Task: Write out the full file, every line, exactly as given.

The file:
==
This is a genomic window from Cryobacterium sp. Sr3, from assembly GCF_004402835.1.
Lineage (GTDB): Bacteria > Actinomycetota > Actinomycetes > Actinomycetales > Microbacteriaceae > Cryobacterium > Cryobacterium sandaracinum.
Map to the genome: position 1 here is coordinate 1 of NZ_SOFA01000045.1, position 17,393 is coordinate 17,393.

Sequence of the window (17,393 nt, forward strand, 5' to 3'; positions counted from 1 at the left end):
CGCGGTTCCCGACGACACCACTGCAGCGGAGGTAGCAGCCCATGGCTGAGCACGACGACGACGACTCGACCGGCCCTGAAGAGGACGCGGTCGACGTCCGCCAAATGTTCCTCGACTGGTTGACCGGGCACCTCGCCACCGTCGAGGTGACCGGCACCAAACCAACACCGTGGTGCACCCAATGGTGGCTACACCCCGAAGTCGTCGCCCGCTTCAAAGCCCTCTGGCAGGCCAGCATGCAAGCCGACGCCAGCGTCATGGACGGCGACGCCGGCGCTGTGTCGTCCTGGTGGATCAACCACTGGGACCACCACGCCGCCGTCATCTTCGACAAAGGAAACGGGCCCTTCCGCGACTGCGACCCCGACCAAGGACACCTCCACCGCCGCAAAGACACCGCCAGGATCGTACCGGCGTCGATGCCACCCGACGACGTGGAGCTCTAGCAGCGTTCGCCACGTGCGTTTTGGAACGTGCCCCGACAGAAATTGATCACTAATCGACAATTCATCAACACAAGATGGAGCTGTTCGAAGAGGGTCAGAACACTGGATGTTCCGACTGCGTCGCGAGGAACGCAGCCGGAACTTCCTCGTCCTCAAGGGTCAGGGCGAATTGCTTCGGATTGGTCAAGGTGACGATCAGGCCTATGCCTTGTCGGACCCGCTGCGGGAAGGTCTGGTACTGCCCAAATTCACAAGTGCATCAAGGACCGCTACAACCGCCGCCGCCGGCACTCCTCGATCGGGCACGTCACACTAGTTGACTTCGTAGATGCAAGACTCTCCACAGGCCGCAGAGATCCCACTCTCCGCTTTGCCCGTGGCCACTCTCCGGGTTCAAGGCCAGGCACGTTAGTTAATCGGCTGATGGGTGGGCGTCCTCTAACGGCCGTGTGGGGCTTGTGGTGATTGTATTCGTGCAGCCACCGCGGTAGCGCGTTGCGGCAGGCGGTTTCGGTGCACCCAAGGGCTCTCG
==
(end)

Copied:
This is a genomic window from Cryobacterium sp. Sr3, from assembly GCF_004402835.1.
Lineage (GTDB): Bacteria > Actinomycetota > Actinomycetes > Actinomycetales > Microbacteriaceae > Cryobacterium > Cryobacterium sandaracinum.
Map to the genome: position 1 here is coordinate 1 of NZ_SOFA01000045.1, position 17,393 is coordinate 17,393.

Sequence of the window (17,393 nt, forward strand, 5' to 3'; positions counted from 1 at the left end):
CGCGGTTCCCGACGACACCACTGCAGCGGAGGTAGCAGCCCATGGCTGAGCACGACGACGACGACTCGACCGGCCCTGAAGAGGACGCGGTCGACGTCCGCCAAATGTTCCTCGACTGGTTGACCGGGCACCTCGCCACCGTCGAGGTGACCGGCACCAAACCAACACCGTGGTGCACCCAATGGTGGCTACACCCCGAAGTCGTCGCCCGCTTCAAAGCCCTCTGGCAGGCCAGCATGCAAGCCGACGCCAGCGTCATGGACGGCGACGCCGGCGCTGTGTCGTCCTGGTGGATCAACCACTGGGACCACCACGCCGCCGTCATCTTCGACAAAGGAAACGGGCCCTTCCGCGACTGCGACCCCGACCAAGGACACCTCCACCGCCGCAAAGACACCGCCAGGATCGTACCGGCGTCGATGCCACCCGACGACGTGGAGCTCTAGCAGCGTTCGCCACGTGCGTTTTGGAACGTGCCCCGACAGAAATTGATCACTAATCGACAATTCATCAACACAAGATGGAGCTGTTCGAAGAGGGTCAGAACACTGGATGTTCCGACTGCGTCGCGAGGAACGCAGCCGGAACTTCCTCGTCCTCAAGGGTCAGGGCGAATTGCTTCGGATTGGTCAAGGTGACGATCAGGCCTATGCCTTGTCGGACCCGCTGCGGGAAGGTCTGGTACTGCCCAAATTCACAAGTGCATCAAGGACCGCTACAACCGCCGCCGCCGGCACTCCTCGATCGGGCACGTCACACTAGTTGACTTCGTAGATGCAAGACTCTCCACAGGCCGCAGAGATCCCACTCTCCGCTTTGCCCGTGGCCACTCTCCGGGTTCAAGGCCAGGCACGTTAGTTAATCGGCTGATGGGTGGGCGTCCTCTAACGGCCGTGTGGGGCTTGTGGTGATTGTATTCGTGCAGCCACCGCGGTAGCGCGTTGCGGCAGGCGGTTTCGGTGCACCCAAGGGCTCTCG